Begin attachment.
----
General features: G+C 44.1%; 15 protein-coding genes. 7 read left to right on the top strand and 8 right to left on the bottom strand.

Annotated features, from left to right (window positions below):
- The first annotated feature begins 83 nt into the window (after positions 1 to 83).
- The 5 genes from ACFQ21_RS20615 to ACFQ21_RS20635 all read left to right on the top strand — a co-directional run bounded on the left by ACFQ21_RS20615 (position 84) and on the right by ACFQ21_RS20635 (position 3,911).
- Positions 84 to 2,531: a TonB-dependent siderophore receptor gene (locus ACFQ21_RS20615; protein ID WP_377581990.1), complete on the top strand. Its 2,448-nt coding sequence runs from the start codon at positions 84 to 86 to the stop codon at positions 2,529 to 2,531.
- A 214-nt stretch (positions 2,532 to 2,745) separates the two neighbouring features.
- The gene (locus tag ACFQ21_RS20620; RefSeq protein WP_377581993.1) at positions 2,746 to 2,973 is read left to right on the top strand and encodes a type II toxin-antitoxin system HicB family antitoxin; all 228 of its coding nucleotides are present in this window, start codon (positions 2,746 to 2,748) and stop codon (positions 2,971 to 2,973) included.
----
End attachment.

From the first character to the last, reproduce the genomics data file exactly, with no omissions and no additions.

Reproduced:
General features: G+C 44.1%; 15 protein-coding genes. 7 read left to right on the top strand and 8 right to left on the bottom strand.

Annotated features, from left to right (window positions below):
- The first annotated feature begins 83 nt into the window (after positions 1 to 83).
- The 5 genes from ACFQ21_RS20615 to ACFQ21_RS20635 all read left to right on the top strand — a co-directional run bounded on the left by ACFQ21_RS20615 (position 84) and on the right by ACFQ21_RS20635 (position 3,911).
- Positions 84 to 2,531: a TonB-dependent siderophore receptor gene (locus ACFQ21_RS20615; protein ID WP_377581990.1), complete on the top strand. Its 2,448-nt coding sequence runs from the start codon at positions 84 to 86 to the stop codon at positions 2,529 to 2,531.
- A 214-nt stretch (positions 2,532 to 2,745) separates the two neighbouring features.
- The gene (locus tag ACFQ21_RS20620; RefSeq protein WP_377581993.1) at positions 2,746 to 2,973 is read left to right on the top strand and encodes a type II toxin-antitoxin system HicB family antitoxin; all 228 of its coding nucleotides are present in this window, start codon (positions 2,746 to 2,748) and stop codon (positions 2,971 to 2,973) included.